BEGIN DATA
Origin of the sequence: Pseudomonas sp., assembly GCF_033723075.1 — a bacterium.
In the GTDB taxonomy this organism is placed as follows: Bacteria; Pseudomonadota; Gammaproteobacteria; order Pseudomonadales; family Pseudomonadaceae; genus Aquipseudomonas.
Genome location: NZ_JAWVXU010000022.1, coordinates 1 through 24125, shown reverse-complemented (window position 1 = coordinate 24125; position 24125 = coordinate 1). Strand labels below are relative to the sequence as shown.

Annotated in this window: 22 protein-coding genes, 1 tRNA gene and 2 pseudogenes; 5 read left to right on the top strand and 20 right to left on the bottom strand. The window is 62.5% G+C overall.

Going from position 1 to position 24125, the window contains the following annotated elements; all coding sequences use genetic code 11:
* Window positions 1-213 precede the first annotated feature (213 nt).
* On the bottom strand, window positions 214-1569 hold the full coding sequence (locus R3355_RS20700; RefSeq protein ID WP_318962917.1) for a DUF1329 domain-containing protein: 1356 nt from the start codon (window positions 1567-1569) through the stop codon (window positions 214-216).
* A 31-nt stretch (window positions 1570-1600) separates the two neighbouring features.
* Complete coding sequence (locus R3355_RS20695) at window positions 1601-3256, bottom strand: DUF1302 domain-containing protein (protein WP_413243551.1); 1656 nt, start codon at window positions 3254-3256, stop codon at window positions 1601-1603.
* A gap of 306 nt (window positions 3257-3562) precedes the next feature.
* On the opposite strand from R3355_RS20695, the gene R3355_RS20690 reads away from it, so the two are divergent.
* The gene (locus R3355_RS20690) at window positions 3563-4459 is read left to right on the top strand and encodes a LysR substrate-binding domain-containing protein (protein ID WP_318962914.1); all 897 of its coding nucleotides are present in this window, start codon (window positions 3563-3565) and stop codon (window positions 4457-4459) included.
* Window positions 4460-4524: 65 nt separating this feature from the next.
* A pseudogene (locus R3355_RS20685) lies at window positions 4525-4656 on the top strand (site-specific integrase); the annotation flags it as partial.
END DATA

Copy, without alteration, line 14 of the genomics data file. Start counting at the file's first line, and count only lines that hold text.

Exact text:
* A pseudogene (locus R3355_RS20685) lies at window positions 4525-4656 on the top strand (site-specific integrase); the annotation flags it as partial.